That was that Sunday afternoon in May
When a hot sun pushed through the clouds
And you were born!
I was driving the two hundred miles from west to east,
The sky blue-and-white china in the fields
In impromptu picnics of tartan rugs;
When neither words nor I
Could have known that you had been named already
And that your name was Rosie –
Rosie Joyce! May you some day in May
Fifty-six years from today be as lucky
As I was when you were born that Sunday:
To drive such side-roads, such main roads, such ramps, such
To cross such bridges, to by-pass such villages, such towns
As I did on your Incarnation Day.
By-passing Swinford – Croagh Patrick in my rear-view mirror –
My cell phone rang and, stopping on the hard edge of P. Flynn’s highway,
I heard Mark your father say:
“A baby girl was born at 3.33 p.m.
Weighing 7 and a I/2 Ibs in Holles Street.
Tough work, all well.”
That Sunday in May before daybreak
Night had pushed up through the slopes of Achill
Yellow forefingers of Arum Lily – the first of the year;
Down at the Sound the first rhododendrons
Purpling the golden camps of whins;
The first hawthorns powdering white the mainland;
The first yellow irises flagging roadside streams;
Quills of bog-cotton skimming the bogs;
Burrishoole cemetery shin-deep in forget-me-nots;
The first sea pinks speckling the seashore;
Cliffs of London Pride, groves of bluebell,
First fuchsia, Queen Anne’s Lace, primrose.
I drove the Old Turlough Road, past Walter Durcan’s Farm,
Umbrella’d in the joined handwriting of its ash trees;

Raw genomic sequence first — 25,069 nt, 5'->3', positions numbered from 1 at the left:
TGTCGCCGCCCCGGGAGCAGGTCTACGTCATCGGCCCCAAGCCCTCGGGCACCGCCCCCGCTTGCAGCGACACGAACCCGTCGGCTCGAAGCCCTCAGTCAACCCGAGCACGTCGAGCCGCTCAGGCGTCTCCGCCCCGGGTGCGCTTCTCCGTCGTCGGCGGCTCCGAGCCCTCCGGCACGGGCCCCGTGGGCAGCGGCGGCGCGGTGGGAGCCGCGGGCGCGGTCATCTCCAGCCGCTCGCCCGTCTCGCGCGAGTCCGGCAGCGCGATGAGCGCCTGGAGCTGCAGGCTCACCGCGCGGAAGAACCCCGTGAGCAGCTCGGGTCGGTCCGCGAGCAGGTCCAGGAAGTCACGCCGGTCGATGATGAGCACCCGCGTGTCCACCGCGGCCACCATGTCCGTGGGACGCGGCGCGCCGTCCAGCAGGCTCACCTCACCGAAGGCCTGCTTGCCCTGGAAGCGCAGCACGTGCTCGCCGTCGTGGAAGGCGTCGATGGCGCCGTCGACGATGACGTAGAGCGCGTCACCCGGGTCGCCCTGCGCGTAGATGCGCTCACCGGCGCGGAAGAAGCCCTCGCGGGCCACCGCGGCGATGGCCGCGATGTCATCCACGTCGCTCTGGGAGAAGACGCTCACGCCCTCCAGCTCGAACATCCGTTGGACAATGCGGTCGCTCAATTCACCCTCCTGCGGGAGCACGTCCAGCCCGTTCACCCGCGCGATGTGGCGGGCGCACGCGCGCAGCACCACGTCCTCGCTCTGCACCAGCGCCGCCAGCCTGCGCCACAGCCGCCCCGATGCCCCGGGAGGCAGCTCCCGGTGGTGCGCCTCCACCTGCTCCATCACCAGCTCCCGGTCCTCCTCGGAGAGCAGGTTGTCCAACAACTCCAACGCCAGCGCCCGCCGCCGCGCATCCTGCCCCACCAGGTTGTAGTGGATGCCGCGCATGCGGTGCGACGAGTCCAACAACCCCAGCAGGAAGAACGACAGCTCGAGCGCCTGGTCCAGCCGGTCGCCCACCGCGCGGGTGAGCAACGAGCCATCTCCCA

I drove Tulsk, Kilmainham, the Grand Canal.
Never before had I felt so fortunate.
To be driving back into Dublin city;
Each canal bridge an old pewter brooch.
I rode the waters and the roads of Ireland,
Rosie, to be with you, seashell at my ear!
How I laughed when I cradled you in my hand.
Only at Tarmonbarry did I slow down,
As in my father’s Ford Anglia half a century ago
He slowed down also, as across the River Shannon
We crashed, rattled and bounced on a Bailey bridge;
Daddy relishing his role as Moses,
Enunciating the name of the Great Divide
Between the East and the West!
We are the people of the West,
Our fate to go East.
No such thing, Rosie, as a Uniform Ireland
And please God there never will be;
There is only the River Shannon and all her sister rivers
And all her brother mountains and their family prospects.
There are higher powers than politics
And these we call wildflowers or, geologically, people.
Rossie Joyce – that Sunday in May
Not alone did you make my day, my week, my year
To the prescription of Jonathan Philbin Bowman –
Popping out of my daughter, your mother –
Changing the expressions on the faces all around you –
All of them looking like blue hills in a heat haze –
But you saved my life. For three years
I had been subsisting in the slums of despair,
Unable to distinguish one day from the next.
On the return journey from Dublin to Mayo
In Charlestown on Main Street
I meet John Normanly, organic farmer from Curry.
He is driving home to his wife Caroline
From a Mountbellew meeting of the Western Development
Of Dillon House in Ballaghadereen.
He crouches in his car, I waver in the street,
As we exchange lullabies of expectancy;
We wet our foreheads in John Moriarty’s autobiography.
The following Sunday is the Feast of the Ascension
Of Our Lord into Heaven:
Thank You, O Lord, for the Descent of Rosie onto Earth.